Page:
Figure 3 Mechanisms of growth cone guidance. Growth cone guidance is modulated by four main environmental stimuli: a, chemoattraction; b, chemorepulsion, mediated by soluble molecules; c, contact attraction; and d, contact repulsion, mediated by substrate-bound molecules.
time when axons meet with its region of expression; (2) it must be able to steer axons in vitro and in vivo; and (3) interfering with its function should result in axon guidance and targeting errors. The recent advent of powerful molecular and genetic techniques enabled these criteria to be met:
1. Analysis of the expression patterns of the protein of interest can be performed using antibody staining, application of tagged protein probes, or of RNA by in situ hybridization, screening through different developmental stages and target tissues.
2. To test for guidance activity in vitro, several experimental paradigms have been developed. One of them is called the stripe assay (Figure 4a). In this assay, axons are given a choice of growing on alternating lanes of guidance molecule versus control protein. If the guidance molecule tested is an attractive one, the axons will grow on the lanes containing the guidance molecule. If the guidance molecule tested acts as a repellent, then axons will avoid the lanes containing the guidance molecule and will grow in the control protein lanes.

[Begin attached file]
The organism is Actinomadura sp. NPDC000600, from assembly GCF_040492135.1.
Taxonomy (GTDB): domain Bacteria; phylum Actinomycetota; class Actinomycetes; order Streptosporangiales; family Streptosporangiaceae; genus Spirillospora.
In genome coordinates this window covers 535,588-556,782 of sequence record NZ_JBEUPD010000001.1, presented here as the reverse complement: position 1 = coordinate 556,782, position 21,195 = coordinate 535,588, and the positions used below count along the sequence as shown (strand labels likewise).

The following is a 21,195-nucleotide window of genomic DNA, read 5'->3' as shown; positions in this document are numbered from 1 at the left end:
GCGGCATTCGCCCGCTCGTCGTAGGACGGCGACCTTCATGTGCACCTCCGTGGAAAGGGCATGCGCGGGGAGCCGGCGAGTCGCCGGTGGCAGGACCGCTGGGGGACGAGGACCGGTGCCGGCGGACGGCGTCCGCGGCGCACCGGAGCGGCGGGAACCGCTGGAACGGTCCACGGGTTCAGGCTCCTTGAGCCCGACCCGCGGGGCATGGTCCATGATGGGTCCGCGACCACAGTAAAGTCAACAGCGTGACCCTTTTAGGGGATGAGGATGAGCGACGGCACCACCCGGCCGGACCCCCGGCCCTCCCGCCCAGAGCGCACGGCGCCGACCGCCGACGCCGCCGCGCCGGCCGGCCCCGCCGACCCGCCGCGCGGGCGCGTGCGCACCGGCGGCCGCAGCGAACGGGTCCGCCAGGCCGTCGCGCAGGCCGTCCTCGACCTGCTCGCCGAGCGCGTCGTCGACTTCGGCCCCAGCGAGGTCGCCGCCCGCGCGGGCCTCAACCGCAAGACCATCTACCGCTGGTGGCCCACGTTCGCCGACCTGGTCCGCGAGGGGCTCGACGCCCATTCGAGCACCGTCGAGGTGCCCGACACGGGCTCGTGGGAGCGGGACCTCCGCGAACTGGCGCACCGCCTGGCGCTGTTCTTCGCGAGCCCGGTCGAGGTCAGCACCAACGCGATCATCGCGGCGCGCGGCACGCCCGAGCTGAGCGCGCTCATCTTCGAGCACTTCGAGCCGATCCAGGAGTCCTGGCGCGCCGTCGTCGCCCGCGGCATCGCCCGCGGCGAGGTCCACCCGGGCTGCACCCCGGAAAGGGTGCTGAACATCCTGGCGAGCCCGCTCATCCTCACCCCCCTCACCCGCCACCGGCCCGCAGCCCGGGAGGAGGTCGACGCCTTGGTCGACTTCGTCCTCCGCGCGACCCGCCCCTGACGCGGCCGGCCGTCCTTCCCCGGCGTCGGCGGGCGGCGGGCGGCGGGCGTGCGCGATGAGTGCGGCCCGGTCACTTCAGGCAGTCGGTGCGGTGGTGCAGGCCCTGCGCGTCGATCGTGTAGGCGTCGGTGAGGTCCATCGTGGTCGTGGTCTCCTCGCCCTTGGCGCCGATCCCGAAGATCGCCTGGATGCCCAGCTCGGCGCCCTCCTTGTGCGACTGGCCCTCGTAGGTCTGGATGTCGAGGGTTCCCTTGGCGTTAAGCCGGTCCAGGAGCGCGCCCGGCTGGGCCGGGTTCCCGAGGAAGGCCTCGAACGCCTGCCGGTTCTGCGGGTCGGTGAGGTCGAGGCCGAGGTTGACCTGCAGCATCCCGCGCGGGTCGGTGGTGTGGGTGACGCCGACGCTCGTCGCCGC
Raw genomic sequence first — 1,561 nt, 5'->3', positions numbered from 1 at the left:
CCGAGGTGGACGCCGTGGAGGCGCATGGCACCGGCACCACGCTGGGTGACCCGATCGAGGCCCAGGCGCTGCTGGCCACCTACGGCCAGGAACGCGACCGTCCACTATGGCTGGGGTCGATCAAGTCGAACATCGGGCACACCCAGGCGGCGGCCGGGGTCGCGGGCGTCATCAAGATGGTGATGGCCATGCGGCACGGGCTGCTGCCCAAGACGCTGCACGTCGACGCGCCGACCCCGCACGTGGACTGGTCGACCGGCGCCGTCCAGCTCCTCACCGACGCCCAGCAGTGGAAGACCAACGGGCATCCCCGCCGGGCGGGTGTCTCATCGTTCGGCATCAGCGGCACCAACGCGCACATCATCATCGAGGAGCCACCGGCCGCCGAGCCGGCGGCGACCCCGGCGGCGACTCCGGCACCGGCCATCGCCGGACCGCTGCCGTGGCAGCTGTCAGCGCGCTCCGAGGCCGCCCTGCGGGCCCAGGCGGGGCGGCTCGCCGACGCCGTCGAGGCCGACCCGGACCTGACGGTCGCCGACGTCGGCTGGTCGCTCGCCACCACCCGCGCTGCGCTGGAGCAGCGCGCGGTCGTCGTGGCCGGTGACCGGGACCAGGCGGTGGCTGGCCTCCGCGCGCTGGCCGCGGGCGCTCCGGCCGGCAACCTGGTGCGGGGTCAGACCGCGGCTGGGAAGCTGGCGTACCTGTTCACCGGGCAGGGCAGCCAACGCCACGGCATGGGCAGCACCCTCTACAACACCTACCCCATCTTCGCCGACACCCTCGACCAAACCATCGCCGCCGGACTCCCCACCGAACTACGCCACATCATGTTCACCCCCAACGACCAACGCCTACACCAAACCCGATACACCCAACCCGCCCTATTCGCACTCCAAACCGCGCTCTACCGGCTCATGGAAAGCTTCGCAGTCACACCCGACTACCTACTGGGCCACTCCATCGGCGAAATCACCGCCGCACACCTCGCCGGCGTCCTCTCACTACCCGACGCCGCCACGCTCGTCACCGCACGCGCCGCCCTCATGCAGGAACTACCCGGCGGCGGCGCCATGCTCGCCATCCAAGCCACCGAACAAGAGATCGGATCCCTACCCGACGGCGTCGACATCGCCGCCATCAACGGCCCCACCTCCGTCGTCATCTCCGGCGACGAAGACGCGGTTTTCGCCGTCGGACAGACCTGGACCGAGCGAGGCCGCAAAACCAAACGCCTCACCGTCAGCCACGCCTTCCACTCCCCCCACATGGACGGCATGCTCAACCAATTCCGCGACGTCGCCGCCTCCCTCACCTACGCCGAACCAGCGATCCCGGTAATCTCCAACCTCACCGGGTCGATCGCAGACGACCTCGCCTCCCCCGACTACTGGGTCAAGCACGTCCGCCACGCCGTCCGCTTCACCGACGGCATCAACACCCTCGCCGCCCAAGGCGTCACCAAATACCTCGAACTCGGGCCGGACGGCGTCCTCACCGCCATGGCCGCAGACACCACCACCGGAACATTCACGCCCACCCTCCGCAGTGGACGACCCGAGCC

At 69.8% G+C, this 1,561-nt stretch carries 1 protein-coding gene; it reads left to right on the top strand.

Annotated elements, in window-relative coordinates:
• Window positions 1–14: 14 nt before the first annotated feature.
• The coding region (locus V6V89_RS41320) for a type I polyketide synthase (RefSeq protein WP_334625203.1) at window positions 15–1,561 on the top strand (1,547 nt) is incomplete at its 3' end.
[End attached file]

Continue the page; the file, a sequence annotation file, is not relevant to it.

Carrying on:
Other in vitro guidance tests are also common. The growth cone collapse assay is a chemotropic assay for repulsive guidance cues, in which the protein of interest is applied globally to the growing axons for a certain amount of time (Raper and Kapfhammer, 1990). After application of the protein of interest, the percentage of collapsed growth cones is counted. Collapse is defined as a loss of the motile structures of the growth cone (the lamellipodia and the filopodia) and is often accompanied by cessation of growth and withdrawal of the growth cone (Figure 4b). Collapse in vitro is thought to be correlated with repulsion in vivo. An assay to test the guidance activity of substrate-adhered proteins, the bead assay, is also widely used. In this assay, a protein-coated latex bead is manipulated with the help of a laser tweezer (Kuhn et al, 1995; Gallo et al., 1997). The advantages of this system are that the concentration of the protein on the bead surface can be regulated, the beads can be immobilized accurately at the desired position, and the presentation on the bead surface may mimic the
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